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Hyper-V Amigos Showcast – Episode 20 – Windows Server 2019 as Veeam Backup Target Part II

Hello there! Good to see you are back for more Hyper-V Amigo goodness. In episode 20 of the Hyper-V Amigo ShowCast, we continue our journey in the different ways in which we can use storage spaces in backup targets. In our previous "Hyper-V Amigos ShowCast (Episode 19)– Windows Server 2019 as Veeam Backup Target Part I" we looked at stand-alone or member servers with Storage Spaces. With both direct-attached storage and SMB files shares as backup targets. We also played with Multi Resilient Volumes.

For this WebCast, we have one 2 node S2D cluster set up for the Hyper-V workload. On a second 2 node S2D cluster, we host 2 SOFS file shares. Each on their own CSV LUN. SOFS on S2D is supported for backups and archival workloads. And as it is SMB3 and we have RDMA capable NICs we can leverage RDMA (RoCE, Mellanox ConnectX-5) to benefit from CPU offloading and superb throughput at ultra-low latency.

The General Purpose File Server (GPFS role) is not supported on S2D for now. You can use GPFS with shared storage and in combination with continuous availability. This performs well as a high available backup target as well. The benefit here is that this is cost-effective (Windows Server Standard licenses will do) and you get to use the shared storage of your choice. But in this ShowCast, we focus on the S2D scenario and we didn’t build a non-supported scenario.

You would normally expect to notice the performance impact of continuous availability when you compare the speeds with the previous episode where we used a non-high available file share (no continuous availability possible). But we have better storage in the lab for this test, the source system is usually the bottleneck and as such our results were pretty awesome.

The lab has 4 Tarox server nodes with a mix of Intel Optane DC Memory (Persistent Memory or Storage Class Memory), Intel NVMe and Intel SSD disks. For the networking, we leverage Mellanox ConnectX-5 100Gbps NICs and SN2100 100Gbps switches. Hence we both had a grin on our face just prepping this lab.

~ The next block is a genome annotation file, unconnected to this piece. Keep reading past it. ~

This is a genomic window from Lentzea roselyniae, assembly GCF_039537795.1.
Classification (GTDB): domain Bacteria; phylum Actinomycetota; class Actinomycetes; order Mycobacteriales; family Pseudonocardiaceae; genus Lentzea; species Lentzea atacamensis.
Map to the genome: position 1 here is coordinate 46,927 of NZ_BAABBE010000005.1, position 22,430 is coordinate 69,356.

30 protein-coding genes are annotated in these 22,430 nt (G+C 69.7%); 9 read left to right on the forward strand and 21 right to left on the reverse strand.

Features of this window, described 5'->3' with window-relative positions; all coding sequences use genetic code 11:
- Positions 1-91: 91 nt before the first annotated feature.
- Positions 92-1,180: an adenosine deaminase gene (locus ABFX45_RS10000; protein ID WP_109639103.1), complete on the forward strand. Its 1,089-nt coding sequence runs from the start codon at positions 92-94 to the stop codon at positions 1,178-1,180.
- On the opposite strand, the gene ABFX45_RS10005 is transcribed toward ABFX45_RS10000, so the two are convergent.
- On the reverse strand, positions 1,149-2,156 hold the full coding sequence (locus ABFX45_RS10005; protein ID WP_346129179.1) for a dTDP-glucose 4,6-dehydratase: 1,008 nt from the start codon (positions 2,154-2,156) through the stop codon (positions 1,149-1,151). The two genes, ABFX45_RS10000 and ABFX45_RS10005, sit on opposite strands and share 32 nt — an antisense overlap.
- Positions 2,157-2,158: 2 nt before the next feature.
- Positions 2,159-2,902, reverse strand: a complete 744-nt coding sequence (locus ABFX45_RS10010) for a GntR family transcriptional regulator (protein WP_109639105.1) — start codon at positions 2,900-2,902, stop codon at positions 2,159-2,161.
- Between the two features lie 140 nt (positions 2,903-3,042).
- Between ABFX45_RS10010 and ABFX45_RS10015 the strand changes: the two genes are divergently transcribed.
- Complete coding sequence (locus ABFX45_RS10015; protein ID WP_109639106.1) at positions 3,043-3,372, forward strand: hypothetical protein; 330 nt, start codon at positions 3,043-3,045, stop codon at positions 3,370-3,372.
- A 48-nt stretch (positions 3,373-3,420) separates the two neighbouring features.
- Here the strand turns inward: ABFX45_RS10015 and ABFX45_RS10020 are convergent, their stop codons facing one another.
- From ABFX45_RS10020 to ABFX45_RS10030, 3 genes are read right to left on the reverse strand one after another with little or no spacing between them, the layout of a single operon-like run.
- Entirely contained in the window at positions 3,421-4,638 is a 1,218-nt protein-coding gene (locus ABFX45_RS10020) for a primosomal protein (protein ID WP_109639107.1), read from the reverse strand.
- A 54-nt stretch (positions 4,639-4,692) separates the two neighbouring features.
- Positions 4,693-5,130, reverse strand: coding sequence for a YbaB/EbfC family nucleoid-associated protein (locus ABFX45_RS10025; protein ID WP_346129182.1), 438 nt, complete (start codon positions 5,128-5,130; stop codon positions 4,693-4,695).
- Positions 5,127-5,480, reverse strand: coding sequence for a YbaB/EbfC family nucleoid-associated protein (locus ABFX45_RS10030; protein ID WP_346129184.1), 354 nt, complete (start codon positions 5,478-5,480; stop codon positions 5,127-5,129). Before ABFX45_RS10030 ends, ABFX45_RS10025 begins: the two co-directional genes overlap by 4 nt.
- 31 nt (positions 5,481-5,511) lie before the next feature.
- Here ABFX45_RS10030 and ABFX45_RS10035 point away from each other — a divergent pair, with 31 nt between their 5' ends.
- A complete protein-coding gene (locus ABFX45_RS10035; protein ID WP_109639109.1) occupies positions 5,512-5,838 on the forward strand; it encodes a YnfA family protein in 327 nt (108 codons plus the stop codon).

As a side note, the performance impact of continuous availability and write-through is expected. I have written about it before here. The reason why you might contemplate to use it. Next to a requirement for high availability, is due to the small but realistic data corruption risk you have with not continuously available SMB shares. The reason is that they do not provide write-through for guaranteed data persistence.

We also demonstrate the “Instant Recovery” capability of Veeam to make workloads available fast and point out the benefits.

We put in this kind of effort to make sure we know what works and what doesn’t. To be better prepared to design solutions that work, even if they require a bit “out of the box“ thinking. We don’t make decisions based on vendor marchitecture and infomercials. We contemplate on what solutions might work and test those. That is how we deliver better solutions, better results, and happier customers. We hope you enjoy our musings and efforts and wish you all a very end of 2019 and a very happy new year in 2020!

Your humble Hyper-V Amigos

Hyper-V Amigos Showcast – Episode 19 – Windows Server 2019 as Veeam Backup Target

The Hyper-V Amigos ride again! In this episode (19) we discuss some testing we are doing to create high performant backup targets with Storage Spaces in Windows Server 2019. We’re experimenting with stand-alone Mirror Accelerated Parity with SSDs in the performance tier and HDDs in the capacity tier on a backup target. We compare backs via the Veeam data mover to this repository directly as well as via an SMB 3 file share. We look at throughput, latency and CPU consumption.

 One of the questions we have is whether an offload card like SolarFlare would benefit backups as these offload not just RDMA capable workloads. The aim is to find how much we can throw at a single 2U backup repository that must combine both speed and capacity. We discuss the reasons why we are doing so. For me, it is because rack units come at a premium price in various locations. This means that spending money to come up with repository building blocks that offer performance and capacity in fewer rack units ensure we spend the money where it benefits us. If the number of rack units (likely) and power (less likely) are less of a concern the economics are different.

We also address the drawbacks of an SMB 3 backup target and we will show you a solution in a later episode when we leverage a continuously available file share to solve this while also providing failover capabilities. This can be done via S2D or shared storage. The question remains if storage spaces put too much load on the CPUs compared to a RAID controller approach, but this is debatable today. When it comes to write-back cache, that’s why they invented MVMe!

One benefits with storage spaces is that ReFS can auto repair corrupt bist from the redundant copies and as such offers protection against bit rot.

While this is just a small lab setup we are getting some interesting results and pointers to further investigate. The only real show stopper is the ridiculous up mark OEMs have for SSD and NMVE drives. That is way too high and more than any added value of testing and support can justify.

Anyway, enjoy the webcast and we hope to deliver a few follow-ups in the near future. Even PMEM with Intel Optane DC memory is in the works!

Your humble Hyper-V Amigos